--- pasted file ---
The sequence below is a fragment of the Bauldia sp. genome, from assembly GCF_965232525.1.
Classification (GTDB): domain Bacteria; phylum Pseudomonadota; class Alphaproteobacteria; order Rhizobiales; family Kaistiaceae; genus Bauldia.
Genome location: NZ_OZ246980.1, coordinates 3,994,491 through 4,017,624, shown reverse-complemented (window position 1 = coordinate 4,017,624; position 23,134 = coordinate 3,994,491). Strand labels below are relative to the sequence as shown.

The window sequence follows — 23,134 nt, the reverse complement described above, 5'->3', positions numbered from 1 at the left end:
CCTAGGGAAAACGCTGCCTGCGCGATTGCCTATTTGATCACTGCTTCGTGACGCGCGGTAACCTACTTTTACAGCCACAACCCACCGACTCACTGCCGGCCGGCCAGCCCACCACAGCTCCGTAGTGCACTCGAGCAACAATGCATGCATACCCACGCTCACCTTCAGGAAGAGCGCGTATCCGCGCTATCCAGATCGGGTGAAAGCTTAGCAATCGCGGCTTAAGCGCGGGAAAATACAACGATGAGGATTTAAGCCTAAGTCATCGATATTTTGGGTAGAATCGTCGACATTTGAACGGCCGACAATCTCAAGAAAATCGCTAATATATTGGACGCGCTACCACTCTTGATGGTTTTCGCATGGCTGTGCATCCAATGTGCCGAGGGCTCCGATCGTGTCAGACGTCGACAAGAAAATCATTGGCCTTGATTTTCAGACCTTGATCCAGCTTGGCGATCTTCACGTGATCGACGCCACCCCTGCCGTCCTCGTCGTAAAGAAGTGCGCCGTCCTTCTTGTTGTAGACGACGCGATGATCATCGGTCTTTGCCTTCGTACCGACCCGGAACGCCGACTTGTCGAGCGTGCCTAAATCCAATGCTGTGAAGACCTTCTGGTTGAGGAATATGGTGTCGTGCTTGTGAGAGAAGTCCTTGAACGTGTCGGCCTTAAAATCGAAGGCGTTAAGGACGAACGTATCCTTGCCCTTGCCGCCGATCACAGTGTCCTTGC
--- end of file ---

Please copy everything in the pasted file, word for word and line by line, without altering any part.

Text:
The sequence below is a fragment of the Bauldia sp. genome, from assembly GCF_965232525.1.
Classification (GTDB): domain Bacteria; phylum Pseudomonadota; class Alphaproteobacteria; order Rhizobiales; family Kaistiaceae; genus Bauldia.
Genome location: NZ_OZ246980.1, coordinates 3,994,491 through 4,017,624, shown reverse-complemented (window position 1 = coordinate 4,017,624; position 23,134 = coordinate 3,994,491). Strand labels below are relative to the sequence as shown.

The window sequence follows — 23,134 nt, the reverse complement described above, 5'->3', positions numbered from 1 at the left end:
CCTAGGGAAAACGCTGCCTGCGCGATTGCCTATTTGATCACTGCTTCGTGACGCGCGGTAACCTACTTTTACAGCCACAACCCACCGACTCACTGCCGGCCGGCCAGCCCACCACAGCTCCGTAGTGCACTCGAGCAACAATGCATGCATACCCACGCTCACCTTCAGGAAGAGCGCGTATCCGCGCTATCCAGATCGGGTGAAAGCTTAGCAATCGCGGCTTAAGCGCGGGAAAATACAACGATGAGGATTTAAGCCTAAGTCATCGATATTTTGGGTAGAATCGTCGACATTTGAACGGCCGACAATCTCAAGAAAATCGCTAATATATTGGACGCGCTACCACTCTTGATGGTTTTCGCATGGCTGTGCATCCAATGTGCCGAGGGCTCCGATCGTGTCAGACGTCGACAAGAAAATCATTGGCCTTGATTTTCAGACCTTGATCCAGCTTGGCGATCTTCACGTGATCGACGCCACCCCTGCCGTCCTCGTCGTAAAGAAGTGCGCCGTCCTTCTTGTTGTAGACGACGCGATGATCATCGGTCTTTGCCTTCGTACCGACCCGGAACGCCGACTTGTCGAGCGTGCCTAAATCCAATGCTGTGAAGACCTTCTGGTTGAGGAATATGGTGTCGTGCTTGTGAGAGAAGTCCTTGAACGTGTCGGCCTTAAAATCGAAGGCGTTAAGGACGAACGTATCCTTGCCCTTGCCGCCGATCACAGTGTCCTTGC